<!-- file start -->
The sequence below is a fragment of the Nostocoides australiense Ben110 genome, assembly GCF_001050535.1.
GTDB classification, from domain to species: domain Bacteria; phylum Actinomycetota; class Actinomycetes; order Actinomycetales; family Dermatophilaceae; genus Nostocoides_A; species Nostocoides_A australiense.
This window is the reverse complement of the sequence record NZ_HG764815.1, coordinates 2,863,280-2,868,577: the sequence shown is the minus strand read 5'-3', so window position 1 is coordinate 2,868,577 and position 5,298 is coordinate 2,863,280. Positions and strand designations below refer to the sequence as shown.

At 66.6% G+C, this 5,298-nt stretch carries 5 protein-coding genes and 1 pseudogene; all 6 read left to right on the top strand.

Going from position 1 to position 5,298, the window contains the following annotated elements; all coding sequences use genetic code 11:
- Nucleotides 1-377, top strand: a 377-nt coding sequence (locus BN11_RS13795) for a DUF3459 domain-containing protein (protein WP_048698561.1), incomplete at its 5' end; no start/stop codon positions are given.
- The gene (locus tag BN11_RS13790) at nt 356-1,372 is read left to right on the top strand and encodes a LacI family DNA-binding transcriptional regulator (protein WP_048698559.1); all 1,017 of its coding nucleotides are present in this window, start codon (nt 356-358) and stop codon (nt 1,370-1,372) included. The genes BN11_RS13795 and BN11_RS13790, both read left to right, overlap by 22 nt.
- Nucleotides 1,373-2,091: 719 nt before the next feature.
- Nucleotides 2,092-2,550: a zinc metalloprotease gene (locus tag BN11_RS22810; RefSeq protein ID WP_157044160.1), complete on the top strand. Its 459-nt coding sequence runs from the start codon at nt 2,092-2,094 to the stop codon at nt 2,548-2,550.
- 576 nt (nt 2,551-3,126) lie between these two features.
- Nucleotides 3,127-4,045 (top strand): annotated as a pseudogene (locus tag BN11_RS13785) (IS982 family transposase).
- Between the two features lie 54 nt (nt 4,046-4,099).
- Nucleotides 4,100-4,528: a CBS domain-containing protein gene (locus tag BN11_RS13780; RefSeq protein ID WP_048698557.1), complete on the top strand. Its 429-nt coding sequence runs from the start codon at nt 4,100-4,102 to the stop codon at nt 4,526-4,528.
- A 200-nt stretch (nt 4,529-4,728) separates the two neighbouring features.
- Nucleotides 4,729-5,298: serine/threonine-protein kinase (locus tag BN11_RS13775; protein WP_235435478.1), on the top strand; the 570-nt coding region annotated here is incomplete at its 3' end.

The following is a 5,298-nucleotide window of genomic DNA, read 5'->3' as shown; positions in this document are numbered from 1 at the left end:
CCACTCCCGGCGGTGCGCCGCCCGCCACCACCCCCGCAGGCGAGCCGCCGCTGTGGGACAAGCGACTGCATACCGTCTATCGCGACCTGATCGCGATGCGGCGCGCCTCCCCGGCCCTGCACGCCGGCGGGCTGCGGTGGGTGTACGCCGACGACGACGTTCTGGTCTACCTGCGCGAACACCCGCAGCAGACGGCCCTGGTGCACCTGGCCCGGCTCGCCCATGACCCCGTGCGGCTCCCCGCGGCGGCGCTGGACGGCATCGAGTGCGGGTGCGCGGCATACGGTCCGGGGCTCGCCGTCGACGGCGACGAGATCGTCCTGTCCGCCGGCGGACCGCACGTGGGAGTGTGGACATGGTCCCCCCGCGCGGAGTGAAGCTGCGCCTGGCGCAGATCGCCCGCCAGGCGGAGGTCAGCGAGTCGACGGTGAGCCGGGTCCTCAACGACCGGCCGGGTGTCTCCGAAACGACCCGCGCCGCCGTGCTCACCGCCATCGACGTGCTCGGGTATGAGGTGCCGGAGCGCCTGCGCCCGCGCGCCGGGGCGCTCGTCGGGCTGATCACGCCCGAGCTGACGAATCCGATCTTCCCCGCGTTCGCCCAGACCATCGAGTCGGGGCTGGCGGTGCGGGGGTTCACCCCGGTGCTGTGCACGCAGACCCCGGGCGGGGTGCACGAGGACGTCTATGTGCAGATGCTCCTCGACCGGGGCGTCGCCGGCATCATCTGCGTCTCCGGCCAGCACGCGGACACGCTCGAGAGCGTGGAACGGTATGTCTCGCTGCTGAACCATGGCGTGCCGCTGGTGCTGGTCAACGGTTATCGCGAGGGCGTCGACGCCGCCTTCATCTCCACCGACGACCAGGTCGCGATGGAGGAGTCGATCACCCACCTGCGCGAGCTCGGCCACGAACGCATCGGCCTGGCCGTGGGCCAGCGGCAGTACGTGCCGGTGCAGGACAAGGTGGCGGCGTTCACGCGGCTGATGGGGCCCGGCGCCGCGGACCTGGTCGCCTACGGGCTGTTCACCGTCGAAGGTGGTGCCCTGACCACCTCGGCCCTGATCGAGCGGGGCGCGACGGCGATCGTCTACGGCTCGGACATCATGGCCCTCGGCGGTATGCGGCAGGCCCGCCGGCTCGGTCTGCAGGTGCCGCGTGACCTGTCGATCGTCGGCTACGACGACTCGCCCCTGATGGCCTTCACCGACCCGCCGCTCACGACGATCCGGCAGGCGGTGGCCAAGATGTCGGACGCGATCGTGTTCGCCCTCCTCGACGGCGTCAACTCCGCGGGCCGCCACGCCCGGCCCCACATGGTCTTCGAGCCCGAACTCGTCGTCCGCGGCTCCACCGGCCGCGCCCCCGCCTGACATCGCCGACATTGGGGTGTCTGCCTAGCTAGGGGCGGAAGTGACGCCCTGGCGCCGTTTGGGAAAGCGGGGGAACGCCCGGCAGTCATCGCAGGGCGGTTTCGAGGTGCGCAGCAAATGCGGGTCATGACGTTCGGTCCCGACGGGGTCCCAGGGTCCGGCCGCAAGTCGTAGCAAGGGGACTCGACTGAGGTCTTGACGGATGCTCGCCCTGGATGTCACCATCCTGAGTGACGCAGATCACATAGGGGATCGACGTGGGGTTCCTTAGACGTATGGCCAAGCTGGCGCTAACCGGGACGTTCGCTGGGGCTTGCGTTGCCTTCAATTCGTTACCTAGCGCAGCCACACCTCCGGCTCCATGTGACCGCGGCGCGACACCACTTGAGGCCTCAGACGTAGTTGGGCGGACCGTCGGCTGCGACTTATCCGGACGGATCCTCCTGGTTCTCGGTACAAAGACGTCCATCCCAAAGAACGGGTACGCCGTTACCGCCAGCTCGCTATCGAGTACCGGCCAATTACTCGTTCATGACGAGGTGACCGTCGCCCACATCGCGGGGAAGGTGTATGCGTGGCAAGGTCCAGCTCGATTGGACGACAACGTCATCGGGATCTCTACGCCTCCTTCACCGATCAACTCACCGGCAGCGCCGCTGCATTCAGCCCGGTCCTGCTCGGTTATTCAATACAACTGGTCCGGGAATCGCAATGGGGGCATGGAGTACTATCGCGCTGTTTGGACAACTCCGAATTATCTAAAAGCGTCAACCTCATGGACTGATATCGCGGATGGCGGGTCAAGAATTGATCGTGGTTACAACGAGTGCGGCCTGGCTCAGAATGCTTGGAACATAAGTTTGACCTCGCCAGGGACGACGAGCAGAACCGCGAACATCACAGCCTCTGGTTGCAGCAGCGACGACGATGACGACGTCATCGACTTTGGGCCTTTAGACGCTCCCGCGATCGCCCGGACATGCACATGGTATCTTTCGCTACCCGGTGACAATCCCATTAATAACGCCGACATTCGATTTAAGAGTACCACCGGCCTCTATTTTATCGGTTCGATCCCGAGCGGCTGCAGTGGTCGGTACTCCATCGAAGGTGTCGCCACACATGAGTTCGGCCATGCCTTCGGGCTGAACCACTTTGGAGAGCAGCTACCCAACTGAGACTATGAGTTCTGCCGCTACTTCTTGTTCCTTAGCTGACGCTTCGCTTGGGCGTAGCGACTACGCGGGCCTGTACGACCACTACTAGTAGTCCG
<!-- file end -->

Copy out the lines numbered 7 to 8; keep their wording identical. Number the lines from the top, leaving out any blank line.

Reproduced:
- The gene (locus tag BN11_RS13790) at nt 356-1,372 is read left to right on the top strand and encodes a LacI family DNA-binding transcriptional regulator (protein WP_048698559.1); all 1,017 of its coding nucleotides are present in this window, start codon (nt 356-358) and stop codon (nt 1,370-1,372) included. The genes BN11_RS13795 and BN11_RS13790, both read left to right, overlap by 22 nt.
- Nucleotides 1,373-2,091: 719 nt before the next feature.